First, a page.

that you keep yourself balanced, that it’s not something that’s going to take
a ton of your time and not something that’s going to completely like max
out your budget either. It’s just finding that balance. That’s always what I
try to do at Kitchen Stewardship.

Katie: Yeah, absolutely. I’d love to know. Just give the listeners an idea of what a
typical day looks like for you because you are obviously a mom of four, but
you also run a blog, so you tow that line between stay-at-home mom and
working mom, and you’re probably juggling both of those jobs. Can you give
us an idea of what a typical day looks like for you both with your food prep
and your healthier lifestyle?

Katie Kimball: There is so no typical day like I laughed when I read that question that you
sent over because there is no good answer. There’s no typical day, but there
is a lot. I mean, there’s a lot to balance. My good friend just said to me, “I
keep thinking of you as a stay-at-home mom because you’re home, but like
you’re totally not like you’re working many, many hours a week. Like you
really are a working mom, but you’re home, so it’s weird.” I said, “Yeah,
that’s how I feel too like it is weird.”

I’m home. I’m here for my kids, but I spend way too much time sitting on my
… behind, in front of the computer. That needs to change. I need to get a
standing desk, but as far as food prep, I thought my first step was, “Well, I
spend at least an hour or two in the kitchen every day between prep,
eating, and cleaning up.” Then, I’m like, “Oh, no because we eat three
times. No, that’s got to be more like three or four hours.” That’s probably
why I always feel like my to-do list are never getting done because it does
… There’s no bones about it like you cannot do real food in 5 minutes a day.
Forget it. You just can’t, unless you have a lot of money to pay someone
else to do it for you. That’s not going to happen for me.

For us, every breakfast, except for … We have once a week cereal day,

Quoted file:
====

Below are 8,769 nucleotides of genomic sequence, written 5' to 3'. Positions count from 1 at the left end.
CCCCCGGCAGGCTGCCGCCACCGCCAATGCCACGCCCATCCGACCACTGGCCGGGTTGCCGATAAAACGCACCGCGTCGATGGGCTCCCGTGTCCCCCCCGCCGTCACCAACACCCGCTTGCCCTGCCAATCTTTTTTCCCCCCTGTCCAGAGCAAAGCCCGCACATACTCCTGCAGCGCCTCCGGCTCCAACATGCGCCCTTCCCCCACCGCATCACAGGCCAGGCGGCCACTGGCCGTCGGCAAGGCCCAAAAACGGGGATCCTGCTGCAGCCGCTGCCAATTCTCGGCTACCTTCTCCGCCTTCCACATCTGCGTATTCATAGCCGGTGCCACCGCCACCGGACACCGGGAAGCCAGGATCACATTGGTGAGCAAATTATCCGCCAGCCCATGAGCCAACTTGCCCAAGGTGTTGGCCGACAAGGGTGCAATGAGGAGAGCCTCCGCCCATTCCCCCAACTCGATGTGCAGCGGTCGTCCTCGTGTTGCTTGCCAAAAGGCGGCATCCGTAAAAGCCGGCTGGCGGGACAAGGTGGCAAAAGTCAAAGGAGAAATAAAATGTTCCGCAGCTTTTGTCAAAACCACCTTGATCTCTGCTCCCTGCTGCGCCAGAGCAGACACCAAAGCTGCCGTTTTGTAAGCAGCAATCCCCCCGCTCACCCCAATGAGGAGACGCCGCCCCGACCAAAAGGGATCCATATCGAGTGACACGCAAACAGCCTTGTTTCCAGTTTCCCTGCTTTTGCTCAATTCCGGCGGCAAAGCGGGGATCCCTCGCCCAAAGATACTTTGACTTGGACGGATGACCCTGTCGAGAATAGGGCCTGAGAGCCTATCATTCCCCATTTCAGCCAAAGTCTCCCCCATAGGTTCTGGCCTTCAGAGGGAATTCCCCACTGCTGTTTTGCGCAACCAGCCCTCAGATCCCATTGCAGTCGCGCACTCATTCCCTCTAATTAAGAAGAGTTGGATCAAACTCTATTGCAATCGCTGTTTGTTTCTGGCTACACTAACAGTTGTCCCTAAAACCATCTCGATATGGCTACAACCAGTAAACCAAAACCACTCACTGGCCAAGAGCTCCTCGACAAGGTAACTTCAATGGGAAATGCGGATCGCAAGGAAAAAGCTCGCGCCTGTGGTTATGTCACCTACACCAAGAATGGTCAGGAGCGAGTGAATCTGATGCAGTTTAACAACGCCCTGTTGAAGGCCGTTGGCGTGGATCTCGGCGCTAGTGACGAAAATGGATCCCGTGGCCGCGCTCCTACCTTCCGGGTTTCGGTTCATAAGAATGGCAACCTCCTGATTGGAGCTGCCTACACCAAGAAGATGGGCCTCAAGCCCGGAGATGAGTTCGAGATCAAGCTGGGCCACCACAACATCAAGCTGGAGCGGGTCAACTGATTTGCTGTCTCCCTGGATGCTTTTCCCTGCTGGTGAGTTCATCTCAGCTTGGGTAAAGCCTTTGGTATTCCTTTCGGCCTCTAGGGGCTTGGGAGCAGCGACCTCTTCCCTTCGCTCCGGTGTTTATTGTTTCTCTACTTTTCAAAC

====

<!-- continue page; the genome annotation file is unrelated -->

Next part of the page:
which is just for fun. It’s the 80/20 lifestyle thing, but the other 6 days for
breakfast through, we’re making something homemade, whether it’s … Like
I make … I had some sort of healthy quick bread type thing that I’ve made
or a simple, simple oatmeal. We do a lot of just quick egg hashes or eggs
with … I love making pancakes. Like once a week, we’ll spend like an hour
making pancakes, and they let … We have leftovers for another day. Throw
an egg in with that. Not in, on it, but next to it, and so we have a little bit
of a balanced breakfast, but that definitely takes some time.

Lunches are almost always leftovers from the night before plus homemade
yogurt like homemade yogurt is definitely a staple for us that we just … It’s
nice to have one thing that we can just, “Yup. What’s for lunch? Okay. Well,
we got yogurt for starters,” and then I’ll think about what else the
refrigerator is going to spit out at us. Then, dinners are pretty much always
homemade like if we have leftovers, that’s great like that’s a break for me,
but otherwise, there’s something to do homemade like people talk about a
half-hour meal, and I’m like, “A half hour?” Like that’s a really … That’d be
a really good day for me because I spend at least 10 minutes just cutting up
the raw vegetables that we dip in our homemade ranch and eat, which is